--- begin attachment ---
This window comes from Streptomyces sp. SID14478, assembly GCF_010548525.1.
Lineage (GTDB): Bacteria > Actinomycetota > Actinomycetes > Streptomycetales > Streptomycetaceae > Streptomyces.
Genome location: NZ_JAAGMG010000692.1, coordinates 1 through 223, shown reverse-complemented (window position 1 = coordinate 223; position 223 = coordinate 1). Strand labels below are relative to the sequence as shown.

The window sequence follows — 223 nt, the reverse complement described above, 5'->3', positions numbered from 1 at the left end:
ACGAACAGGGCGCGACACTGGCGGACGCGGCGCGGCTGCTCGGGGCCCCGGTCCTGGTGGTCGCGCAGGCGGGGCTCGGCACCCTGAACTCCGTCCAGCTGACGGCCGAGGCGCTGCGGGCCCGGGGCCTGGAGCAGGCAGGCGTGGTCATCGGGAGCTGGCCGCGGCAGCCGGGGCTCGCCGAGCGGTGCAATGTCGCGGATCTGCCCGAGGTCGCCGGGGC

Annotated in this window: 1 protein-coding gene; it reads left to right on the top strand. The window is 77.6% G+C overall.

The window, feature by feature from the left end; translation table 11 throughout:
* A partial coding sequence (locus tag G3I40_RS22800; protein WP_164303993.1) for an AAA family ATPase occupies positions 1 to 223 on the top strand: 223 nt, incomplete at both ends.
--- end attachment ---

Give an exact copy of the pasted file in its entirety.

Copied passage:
This window comes from Streptomyces sp. SID14478, assembly GCF_010548525.1.
Lineage (GTDB): Bacteria > Actinomycetota > Actinomycetes > Streptomycetales > Streptomycetaceae > Streptomyces.
Genome location: NZ_JAAGMG010000692.1, coordinates 1 through 223, shown reverse-complemented (window position 1 = coordinate 223; position 223 = coordinate 1). Strand labels below are relative to the sequence as shown.

The window sequence follows — 223 nt, the reverse complement described above, 5'->3', positions numbered from 1 at the left end:
ACGAACAGGGCGCGACACTGGCGGACGCGGCGCGGCTGCTCGGGGCCCCGGTCCTGGTGGTCGCGCAGGCGGGGCTCGGCACCCTGAACTCCGTCCAGCTGACGGCCGAGGCGCTGCGGGCCCGGGGCCTGGAGCAGGCAGGCGTGGTCATCGGGAGCTGGCCGCGGCAGCCGGGGCTCGCCGAGCGGTGCAATGTCGCGGATCTGCCCGAGGTCGCCGGGGC

Annotated in this window: 1 protein-coding gene; it reads left to right on the top strand. The window is 77.6% G+C overall.

The window, feature by feature from the left end; translation table 11 throughout:
* A partial coding sequence (locus tag G3I40_RS22800; protein WP_164303993.1) for an AAA family ATPase occupies positions 1 to 223 on the top strand: 223 nt, incomplete at both ends.